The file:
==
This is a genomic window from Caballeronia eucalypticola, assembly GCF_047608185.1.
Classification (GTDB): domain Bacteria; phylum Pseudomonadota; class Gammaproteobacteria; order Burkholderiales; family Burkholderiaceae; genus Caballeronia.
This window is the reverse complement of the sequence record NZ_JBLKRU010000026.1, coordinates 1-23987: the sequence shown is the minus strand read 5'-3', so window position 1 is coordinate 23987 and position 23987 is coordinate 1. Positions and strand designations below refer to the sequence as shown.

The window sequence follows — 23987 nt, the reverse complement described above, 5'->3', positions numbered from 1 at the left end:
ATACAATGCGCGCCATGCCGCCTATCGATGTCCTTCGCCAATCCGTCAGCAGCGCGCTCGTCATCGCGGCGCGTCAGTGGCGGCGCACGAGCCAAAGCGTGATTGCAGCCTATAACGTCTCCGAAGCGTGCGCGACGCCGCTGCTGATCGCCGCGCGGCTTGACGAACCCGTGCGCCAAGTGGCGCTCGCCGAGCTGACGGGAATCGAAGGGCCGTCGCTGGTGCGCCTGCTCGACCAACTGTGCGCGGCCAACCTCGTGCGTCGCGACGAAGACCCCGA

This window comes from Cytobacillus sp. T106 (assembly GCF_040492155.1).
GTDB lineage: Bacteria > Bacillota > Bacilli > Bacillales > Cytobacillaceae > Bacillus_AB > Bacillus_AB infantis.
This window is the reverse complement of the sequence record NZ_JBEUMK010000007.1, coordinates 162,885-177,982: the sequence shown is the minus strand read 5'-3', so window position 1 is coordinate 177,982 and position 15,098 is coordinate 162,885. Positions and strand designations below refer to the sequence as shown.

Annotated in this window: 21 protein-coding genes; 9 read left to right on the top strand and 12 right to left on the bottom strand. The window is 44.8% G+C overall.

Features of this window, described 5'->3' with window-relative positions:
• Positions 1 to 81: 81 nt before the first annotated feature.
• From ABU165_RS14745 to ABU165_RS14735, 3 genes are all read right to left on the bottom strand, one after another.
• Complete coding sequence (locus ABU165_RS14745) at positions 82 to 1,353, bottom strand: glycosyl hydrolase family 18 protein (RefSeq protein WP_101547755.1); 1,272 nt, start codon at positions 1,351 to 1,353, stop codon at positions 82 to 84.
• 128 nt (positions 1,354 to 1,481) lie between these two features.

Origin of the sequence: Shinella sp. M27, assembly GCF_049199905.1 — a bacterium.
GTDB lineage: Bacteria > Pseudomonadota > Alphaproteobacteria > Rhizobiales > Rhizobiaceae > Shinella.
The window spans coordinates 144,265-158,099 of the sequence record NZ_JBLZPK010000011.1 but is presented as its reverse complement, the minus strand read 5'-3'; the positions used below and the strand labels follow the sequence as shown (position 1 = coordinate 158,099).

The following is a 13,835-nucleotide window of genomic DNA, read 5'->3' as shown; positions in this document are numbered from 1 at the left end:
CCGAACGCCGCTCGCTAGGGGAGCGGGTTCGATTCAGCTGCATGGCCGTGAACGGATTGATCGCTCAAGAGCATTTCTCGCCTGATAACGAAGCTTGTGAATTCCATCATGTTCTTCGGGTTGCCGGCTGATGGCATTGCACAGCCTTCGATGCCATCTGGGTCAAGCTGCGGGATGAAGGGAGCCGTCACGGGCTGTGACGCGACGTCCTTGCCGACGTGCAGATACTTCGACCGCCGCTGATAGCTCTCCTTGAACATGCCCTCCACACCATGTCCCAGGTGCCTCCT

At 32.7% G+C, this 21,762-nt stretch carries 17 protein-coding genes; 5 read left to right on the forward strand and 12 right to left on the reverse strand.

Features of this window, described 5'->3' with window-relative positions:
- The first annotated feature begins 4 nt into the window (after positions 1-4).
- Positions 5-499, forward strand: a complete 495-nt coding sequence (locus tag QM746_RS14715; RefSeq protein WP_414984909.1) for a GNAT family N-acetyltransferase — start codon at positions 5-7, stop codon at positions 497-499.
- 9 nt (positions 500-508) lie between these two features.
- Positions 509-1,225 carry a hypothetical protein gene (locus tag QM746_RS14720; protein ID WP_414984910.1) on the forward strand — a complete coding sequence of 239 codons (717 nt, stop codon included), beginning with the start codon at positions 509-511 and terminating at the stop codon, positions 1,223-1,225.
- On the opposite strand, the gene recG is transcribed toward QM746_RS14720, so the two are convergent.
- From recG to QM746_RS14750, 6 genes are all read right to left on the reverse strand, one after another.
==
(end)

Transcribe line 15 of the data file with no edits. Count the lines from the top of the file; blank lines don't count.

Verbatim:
Origin of the sequence: Shinella sp. M27, assembly GCF_049199905.1 — a bacterium.